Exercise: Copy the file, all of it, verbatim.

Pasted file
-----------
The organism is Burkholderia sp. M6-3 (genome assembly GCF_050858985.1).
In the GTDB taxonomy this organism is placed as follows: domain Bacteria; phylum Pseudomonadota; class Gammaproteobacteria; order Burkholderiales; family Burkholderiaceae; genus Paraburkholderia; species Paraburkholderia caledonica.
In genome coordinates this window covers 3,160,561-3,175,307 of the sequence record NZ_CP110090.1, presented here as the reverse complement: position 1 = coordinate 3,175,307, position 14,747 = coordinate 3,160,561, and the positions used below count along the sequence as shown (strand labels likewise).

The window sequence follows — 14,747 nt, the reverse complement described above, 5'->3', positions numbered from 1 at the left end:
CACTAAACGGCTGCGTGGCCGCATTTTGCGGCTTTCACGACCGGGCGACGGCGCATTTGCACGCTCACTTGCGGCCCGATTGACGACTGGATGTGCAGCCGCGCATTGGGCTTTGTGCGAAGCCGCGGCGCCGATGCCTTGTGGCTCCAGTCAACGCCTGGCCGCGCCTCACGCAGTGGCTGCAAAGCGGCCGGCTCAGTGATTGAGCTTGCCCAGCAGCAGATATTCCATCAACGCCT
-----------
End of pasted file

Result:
The organism is Burkholderia sp. M6-3 (genome assembly GCF_050858985.1).
In the GTDB taxonomy this organism is placed as follows: domain Bacteria; phylum Pseudomonadota; class Gammaproteobacteria; order Burkholderiales; family Burkholderiaceae; genus Paraburkholderia; species Paraburkholderia caledonica.
In genome coordinates this window covers 3,160,561-3,175,307 of the sequence record NZ_CP110090.1, presented here as the reverse complement: position 1 = coordinate 3,175,307, position 14,747 = coordinate 3,160,561, and the positions used below count along the sequence as shown (strand labels likewise).

The window sequence follows — 14,747 nt, the reverse complement described above, 5'->3', positions numbered from 1 at the left end:
CACTAAACGGCTGCGTGGCCGCATTTTGCGGCTTTCACGACCGGGCGACGGCGCATTTGCACGCTCACTTGCGGCCCGATTGACGACTGGATGTGCAGCCGCGCATTGGGCTTTGTGCGAAGCCGCGGCGCCGATGCCTTGTGGCTCCAGTCAACGCCTGGCCGCGCCTCACGCAGTGGCTGCAAAGCGGCCGGCTCAGTGATTGAGCTTGCCCAGCAGCAGATATTCCATCAACGCCT